Alejandra: When you say that you start from the internal and go to the external, is there something that is anchoring the creation of the movement that is also the source of the costumes or installation? Or is it that by the time you finish the movement, that’s when it becomes clear what it needs or where it belongs?
Yanira: I think for me, the start of almost every project that I can think of—I’m sure as soon as I say this, I will think of something where it’s completely the opposite—is a very inner, personal place, either some experience that I’ve had or some very particular place that I’m in at that time in my life. Something clues in to that and becomes a symbol for that. In the case of Fetus(Twin), again, I was experiencing, with a lot of female friends of mine, this thing about wanting to have children—because we’re in our thirties, maybe not been able to have children. The push and pull of that decision, and sometimes very painful experiences. And realizing that, a lot of times, this happens in silence. It’s extremely intimate, and it’s not talked about.
This particular piece came from that emotional place for me: what is this intimate silence? It’s your body, you know, your body transforming, potentially transforming, and becoming this cocoon for this thing that’s attached to you, but it’s not part of you. And I did a lot reading, and these images started happening for me about (this is going to sound maybe extreme) the fetus as a tumor, and how it feeds off you. There’s actually this article in The New Yorker that was talking about—I don’t remember the name of the situation—times when the fetus has a very different blood type than the mother, so that there is actually an invasion of the mother’s antibodies. And it becomes this sort of pull within the womb of who’s going to survive, the mother or the fetus, and the antibodies actually fight it out, in a way.
There’s always this harmonious image of the mother and the child, especially within the womb, and I don’t know that many women experience that. I think there are moments of harmony, but I think there is also a lot of conflict and stress and fear. And I think I wanted to try to create a piece that, in a way, dealt with that emotional place. That’s what I mean by interior. I start with this feeling that I’m having in my own personal life, and then it gets attached to a very specific image, like conjoined twins, and then it grows from there into this movement that always feels very frustrating. Because I feel like that’s the core, if I can just get this vocabulary that addresses this emotional state, then everything else can come to life. But I think that’s the hardest thing to do. I’m often really frustrated, you know, battering my head against the wall: How do you get to that stage? How do you create this? How do you keep it alive each time? Because sometimes you see it in a rehearsal—‘that’s it!’—and the next time you come back, and it’s gone. So, I also have a lot of questions about what is it that creates that? Is it a very particular movement vocabulary? Is it a way the performer addresses the vocabulary? Is it all these things combined?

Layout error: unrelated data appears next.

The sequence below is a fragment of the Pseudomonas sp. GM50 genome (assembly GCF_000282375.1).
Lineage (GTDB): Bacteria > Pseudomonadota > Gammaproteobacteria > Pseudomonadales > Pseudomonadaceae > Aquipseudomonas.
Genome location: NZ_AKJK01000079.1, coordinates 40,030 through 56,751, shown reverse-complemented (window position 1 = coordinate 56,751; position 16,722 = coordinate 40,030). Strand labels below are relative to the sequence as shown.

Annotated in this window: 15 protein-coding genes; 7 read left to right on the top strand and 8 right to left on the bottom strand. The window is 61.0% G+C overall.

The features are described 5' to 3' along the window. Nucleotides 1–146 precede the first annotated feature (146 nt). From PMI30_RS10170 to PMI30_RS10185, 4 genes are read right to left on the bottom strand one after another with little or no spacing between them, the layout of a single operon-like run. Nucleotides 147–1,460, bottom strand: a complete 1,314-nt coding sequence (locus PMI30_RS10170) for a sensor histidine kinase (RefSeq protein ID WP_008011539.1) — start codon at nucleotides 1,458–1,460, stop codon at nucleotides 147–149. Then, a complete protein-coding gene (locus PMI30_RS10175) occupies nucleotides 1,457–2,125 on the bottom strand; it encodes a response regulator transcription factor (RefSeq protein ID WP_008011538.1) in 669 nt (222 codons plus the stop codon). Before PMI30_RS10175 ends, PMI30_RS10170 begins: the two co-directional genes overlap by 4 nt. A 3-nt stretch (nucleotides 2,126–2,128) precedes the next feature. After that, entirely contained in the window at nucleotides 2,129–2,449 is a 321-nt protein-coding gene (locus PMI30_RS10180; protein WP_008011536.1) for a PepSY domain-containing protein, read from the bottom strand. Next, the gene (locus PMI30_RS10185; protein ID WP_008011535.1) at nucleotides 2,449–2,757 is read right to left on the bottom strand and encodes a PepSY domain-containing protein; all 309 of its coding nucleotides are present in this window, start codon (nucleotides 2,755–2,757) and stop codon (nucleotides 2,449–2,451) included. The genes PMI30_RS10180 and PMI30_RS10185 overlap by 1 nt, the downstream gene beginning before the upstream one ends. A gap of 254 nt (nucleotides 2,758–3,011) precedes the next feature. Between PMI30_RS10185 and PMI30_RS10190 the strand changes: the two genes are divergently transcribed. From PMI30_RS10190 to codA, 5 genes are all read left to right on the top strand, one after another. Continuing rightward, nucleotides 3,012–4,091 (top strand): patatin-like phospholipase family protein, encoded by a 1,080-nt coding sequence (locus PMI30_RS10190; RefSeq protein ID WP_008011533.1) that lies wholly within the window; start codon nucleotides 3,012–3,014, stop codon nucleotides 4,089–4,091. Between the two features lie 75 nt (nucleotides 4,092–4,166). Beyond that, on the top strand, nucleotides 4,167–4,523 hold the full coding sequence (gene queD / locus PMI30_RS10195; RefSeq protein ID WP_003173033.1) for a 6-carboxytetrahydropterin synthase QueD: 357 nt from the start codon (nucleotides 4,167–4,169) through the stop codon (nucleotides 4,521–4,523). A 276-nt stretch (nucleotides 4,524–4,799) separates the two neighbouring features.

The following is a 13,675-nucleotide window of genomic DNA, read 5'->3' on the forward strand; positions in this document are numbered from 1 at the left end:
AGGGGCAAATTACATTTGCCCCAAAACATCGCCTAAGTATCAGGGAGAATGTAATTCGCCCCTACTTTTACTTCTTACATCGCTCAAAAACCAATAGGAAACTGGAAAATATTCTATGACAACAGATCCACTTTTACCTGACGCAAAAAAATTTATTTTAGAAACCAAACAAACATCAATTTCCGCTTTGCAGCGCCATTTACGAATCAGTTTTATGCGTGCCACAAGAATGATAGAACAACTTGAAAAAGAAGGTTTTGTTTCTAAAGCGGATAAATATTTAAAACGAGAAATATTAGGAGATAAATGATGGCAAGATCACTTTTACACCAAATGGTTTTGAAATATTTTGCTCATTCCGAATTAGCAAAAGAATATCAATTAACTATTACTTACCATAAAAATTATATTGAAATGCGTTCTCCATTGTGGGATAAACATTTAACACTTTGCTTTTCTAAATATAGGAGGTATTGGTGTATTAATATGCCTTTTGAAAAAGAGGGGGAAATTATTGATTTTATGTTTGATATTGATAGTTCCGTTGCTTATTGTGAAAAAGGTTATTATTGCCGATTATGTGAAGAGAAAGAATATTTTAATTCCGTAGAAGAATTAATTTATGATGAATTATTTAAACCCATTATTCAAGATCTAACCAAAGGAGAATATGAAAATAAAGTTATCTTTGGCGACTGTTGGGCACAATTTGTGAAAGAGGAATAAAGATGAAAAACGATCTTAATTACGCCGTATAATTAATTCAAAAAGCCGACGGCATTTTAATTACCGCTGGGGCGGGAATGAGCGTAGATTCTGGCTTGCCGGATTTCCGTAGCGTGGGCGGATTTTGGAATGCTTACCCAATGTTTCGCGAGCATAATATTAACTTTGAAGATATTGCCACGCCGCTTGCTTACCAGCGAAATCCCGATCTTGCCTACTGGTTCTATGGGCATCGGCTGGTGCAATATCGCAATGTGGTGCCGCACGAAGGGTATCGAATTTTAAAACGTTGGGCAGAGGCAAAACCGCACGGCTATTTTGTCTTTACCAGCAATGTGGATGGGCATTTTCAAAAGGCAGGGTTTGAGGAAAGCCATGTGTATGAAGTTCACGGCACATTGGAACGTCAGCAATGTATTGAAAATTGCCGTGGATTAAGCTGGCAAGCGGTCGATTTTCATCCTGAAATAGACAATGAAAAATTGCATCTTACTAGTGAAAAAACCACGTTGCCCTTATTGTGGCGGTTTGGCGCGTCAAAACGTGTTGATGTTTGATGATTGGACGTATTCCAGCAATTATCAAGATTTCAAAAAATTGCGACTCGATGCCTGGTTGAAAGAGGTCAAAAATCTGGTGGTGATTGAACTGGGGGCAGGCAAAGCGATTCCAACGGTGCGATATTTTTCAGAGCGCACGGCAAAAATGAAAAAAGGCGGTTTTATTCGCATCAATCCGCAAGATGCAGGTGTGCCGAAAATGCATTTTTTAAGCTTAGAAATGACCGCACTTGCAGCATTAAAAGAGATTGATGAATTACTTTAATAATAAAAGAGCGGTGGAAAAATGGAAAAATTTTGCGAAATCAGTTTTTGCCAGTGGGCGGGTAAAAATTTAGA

Alejandra: That sort of takes me to another level of question, which is precisely that question that you just asked. I feel like I’ve asked myself that many times. I think it is very common to be frustrated when you work on one thing and you try to pull it out of this one form, say, the movement vocabulary. Ironically you are somebody that I feel has always worked very closely with many elements.
Yanira: I do not think of myself as a pure movement worker, at all. I’ve never done that. But the word that came to mind while you were speaking about that is this idea of possibility, and that what I feel we try to do, as performance-makers, is to create a situation where there is the possibility for an experience to happen. There’s what you contribute to it as the maker, but then there’s also what the audience contributes to it, as the people coming into the work and sitting there together. I always feel that the audience is at least 50% of the project. What they come in with, and how they choose to inhabit this world that they are in for however long the dance is, that’s the conversation and that’s the possibility. That’s the moment that can happen. Everything prior to that performance is trying to create a place, or a situation, where that can happen, where there’s that possibility—which can totally collapse. (Laughs.) It can totally collapse! The audience might not be there; I might not be there! Who knows? Some aspect of it is there one night, but it’s not there the next night. There’s this really fragile thing, I feel like, that dance can be. That it has the potential to be. That it can be transformative, or not.
Photo by Charles M. Houghton.
[ID: A performer dressed in surgical scrubs extends one hand out in front. In the background, two large yellow orbs light the space. Photo by Charles M. Houghton.]